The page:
Elizabeth Carden joined Regroup in 2017 with a primary goal in mind: to see how technology could increase access to mental health services, regardless of zip code. Two years later, she is still drawn to the opportunity to expand access for communities by bringing telepsychiatry solutions to Regroup’s health facility partners, their staff, and of course, their patients.
In this edition of Ask Regroup, Carden discusses how Regroup works with its healthcare partners to meet their ongoing needs, and how internal and external communication is key to making sure the partners’ needs are being met.
1. Limited access to behavioral health services is the major pain point for Regroup’s partners. How do you create flexible solutions for each of the different partners?
As Regroup has grown, we continue to get better at understanding our partner’s needs and solving for them in ways beyond just assigning a clinician for a certain number of hours. We start that discovery in the sales process, so that by the time the partner signs the contract, we have an understanding of their setting. Are they new to telepsychiatry? Are they an urban or rural community health center, a corrections site, or primary care facility? What are the common diagnoses among their patients – for example, mood disorders such as depression and bipolar, or substance use disorder? We have an extensive network of clinicians who specialize in different areas, and these questions help us match the partner with the right clinician.
2. How do you use collaboration day-to-day with your Regroup colleagues and client partners?
We have a set schedule of team meetings each week with our clinician relations team, medical director, deployment, credentialing, tech and recruiting teams. These meetings help us avoid too many one-off meetings and keep space open in the day to communicate with our partners, and also make sure every facet of the program is working the way it should be. We organize that available space to meet with our partners regularly in person or through Zoom, phone and email, and work closely with their internal stakeholders to address their evolving needs and develop the effective solutions they need.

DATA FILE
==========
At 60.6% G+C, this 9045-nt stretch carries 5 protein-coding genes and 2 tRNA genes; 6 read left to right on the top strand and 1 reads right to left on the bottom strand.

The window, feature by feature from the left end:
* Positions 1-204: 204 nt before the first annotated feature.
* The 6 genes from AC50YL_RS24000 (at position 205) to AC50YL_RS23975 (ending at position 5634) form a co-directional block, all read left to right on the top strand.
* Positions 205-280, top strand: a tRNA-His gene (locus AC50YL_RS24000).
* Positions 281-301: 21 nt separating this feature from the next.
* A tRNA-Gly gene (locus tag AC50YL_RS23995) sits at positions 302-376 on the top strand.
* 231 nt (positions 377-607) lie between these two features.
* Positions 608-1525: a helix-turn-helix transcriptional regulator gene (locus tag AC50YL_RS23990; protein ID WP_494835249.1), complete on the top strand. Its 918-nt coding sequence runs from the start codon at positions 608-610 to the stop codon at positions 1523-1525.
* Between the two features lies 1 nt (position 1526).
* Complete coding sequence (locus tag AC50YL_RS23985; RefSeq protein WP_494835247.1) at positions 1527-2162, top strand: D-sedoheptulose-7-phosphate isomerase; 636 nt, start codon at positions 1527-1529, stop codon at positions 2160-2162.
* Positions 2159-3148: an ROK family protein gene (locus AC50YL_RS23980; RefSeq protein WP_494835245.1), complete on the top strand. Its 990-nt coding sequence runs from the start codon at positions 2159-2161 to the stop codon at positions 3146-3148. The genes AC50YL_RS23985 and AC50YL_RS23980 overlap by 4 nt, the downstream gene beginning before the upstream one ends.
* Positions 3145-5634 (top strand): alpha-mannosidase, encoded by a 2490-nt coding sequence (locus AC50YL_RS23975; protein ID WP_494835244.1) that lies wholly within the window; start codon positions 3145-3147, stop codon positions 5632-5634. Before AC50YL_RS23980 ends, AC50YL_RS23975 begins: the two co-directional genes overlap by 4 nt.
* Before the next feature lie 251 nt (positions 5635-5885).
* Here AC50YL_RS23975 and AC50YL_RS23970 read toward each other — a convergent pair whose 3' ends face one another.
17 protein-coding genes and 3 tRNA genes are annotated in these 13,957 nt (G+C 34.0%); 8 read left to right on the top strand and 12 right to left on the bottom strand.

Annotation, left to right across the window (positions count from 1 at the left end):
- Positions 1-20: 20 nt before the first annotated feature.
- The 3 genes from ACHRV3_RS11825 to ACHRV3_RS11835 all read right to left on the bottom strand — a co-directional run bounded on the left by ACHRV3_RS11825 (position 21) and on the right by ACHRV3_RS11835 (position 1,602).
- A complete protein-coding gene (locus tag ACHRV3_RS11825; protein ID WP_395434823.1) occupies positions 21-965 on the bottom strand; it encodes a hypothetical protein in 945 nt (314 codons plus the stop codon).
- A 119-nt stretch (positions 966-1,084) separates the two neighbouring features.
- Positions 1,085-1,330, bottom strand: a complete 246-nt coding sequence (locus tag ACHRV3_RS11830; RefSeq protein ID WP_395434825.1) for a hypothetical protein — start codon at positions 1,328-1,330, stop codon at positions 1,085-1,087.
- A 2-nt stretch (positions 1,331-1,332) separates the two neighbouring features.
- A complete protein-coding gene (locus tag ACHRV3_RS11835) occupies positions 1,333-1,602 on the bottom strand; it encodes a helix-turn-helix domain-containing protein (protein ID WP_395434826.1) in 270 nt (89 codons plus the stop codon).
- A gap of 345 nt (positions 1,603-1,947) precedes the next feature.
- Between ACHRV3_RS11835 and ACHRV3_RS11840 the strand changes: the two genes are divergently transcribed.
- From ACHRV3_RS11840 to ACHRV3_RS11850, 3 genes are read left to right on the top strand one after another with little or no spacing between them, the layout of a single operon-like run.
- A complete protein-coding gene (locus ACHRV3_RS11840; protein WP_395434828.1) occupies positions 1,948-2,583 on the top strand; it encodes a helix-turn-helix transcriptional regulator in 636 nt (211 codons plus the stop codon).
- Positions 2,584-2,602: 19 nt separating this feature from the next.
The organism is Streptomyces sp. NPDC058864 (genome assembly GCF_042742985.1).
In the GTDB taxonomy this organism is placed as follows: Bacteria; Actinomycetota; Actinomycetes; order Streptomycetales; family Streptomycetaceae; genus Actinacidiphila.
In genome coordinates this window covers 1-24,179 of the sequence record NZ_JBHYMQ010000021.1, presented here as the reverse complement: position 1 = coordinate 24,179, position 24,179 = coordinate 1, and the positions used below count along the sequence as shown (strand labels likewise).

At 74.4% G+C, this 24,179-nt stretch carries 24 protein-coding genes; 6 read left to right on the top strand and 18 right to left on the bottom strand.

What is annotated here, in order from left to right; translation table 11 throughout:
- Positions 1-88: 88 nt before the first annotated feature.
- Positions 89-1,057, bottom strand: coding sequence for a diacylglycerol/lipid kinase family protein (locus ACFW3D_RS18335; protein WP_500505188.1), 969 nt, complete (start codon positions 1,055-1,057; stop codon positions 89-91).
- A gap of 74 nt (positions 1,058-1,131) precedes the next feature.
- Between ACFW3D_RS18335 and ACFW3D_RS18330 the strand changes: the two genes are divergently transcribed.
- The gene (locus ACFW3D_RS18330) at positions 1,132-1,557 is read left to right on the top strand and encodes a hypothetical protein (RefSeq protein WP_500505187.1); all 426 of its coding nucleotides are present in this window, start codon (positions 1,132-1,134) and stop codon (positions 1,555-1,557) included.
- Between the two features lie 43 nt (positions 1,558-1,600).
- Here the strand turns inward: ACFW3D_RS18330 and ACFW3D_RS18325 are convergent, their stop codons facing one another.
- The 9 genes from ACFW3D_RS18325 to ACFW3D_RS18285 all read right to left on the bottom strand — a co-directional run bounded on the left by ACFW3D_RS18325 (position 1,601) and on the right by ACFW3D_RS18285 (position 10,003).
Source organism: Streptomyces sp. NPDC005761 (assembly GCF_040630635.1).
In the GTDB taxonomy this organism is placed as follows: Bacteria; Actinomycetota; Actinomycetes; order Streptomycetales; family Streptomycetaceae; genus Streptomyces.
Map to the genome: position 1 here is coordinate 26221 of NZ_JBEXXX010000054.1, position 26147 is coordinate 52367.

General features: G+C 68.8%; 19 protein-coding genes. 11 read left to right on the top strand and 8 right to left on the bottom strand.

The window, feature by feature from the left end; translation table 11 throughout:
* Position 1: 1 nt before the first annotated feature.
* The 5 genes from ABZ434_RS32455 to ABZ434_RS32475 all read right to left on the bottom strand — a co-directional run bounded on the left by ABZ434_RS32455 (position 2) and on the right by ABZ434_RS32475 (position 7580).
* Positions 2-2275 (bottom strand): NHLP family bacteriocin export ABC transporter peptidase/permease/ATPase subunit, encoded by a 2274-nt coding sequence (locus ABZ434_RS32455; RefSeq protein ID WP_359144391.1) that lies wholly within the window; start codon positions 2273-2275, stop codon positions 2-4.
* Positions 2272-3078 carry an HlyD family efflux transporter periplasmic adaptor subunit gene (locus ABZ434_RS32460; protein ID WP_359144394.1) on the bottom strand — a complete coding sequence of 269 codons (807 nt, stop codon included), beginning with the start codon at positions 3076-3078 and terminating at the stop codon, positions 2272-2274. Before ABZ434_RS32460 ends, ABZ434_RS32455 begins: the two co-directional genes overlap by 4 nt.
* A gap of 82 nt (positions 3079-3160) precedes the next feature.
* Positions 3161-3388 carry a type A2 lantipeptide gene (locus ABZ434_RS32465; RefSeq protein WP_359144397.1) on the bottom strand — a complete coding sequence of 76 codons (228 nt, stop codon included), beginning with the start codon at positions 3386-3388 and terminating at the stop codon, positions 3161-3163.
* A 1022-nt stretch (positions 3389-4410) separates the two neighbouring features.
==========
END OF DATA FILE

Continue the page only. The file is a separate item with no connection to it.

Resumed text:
3. Can you share a challenge you’ve helped to solve for one of Regroup’s partners?
We’ve found success for our partners in streamlining communication by facilitating direct meetings between our partners and Regroup clinicians. These meetings let the clinician hear directly from the partner what needs to be on the documentation, for example, and the partner can hear directly from the clinician why they’ve been doing something a particular way. We know from experience that a strong relationship with our primary partner contacts is essential to building trust to help Regroup solve issues. Our accounts team is trained in mediation, which gives us the skills – combined with that level of trust – to ask the frank questions required to understand the partner’s needs and solve for them as effectively as possible.
4. What are the trends you see in the healthcare organizations Regroup serves, and how are you solving for those issues?
We’re seeing a lot of needs for child and adolescent psychiatrists (CAPs). While there’s a shortage of general psychiatrists throughout the country, there’s even fewer child and adolescent psychiatrists. Because we work with CAPs across the country, Regroup is equipped to address this need.
5. Based on your experience with Regroup’s partners, what are the top must-haves for a successful telepsychiatry program?
We’ve seen that our partners who get buy-in from all the stakeholders at different levels have more success with their telepsychiatry programs. The idea to integrate telepsychiatry may begin with the CEO but it’s a program that impacts everyone in the organization. Having an open line of communication on the partner’s side is important – having the stakeholders at that table, taking the time to think about how to implement telepsychiatry effectively makes all the difference.
6. What do you enjoy most about your work with Regroup?
Speaking for myself and the other two account managers, I can say that when we hear that the patients and on-site staff really love their clinician, that means the patients are getting the care they need and the facility’s pain points are being eliminated. That is extremely rewarding. And the people at Regroup make the job rewarding, too. I work with intelligent, thoughtful people who are also really generous and fun, so that makes a big difference. Plus, I have a few contacts with partners that are awesome -- and that makes my job really enjoyable!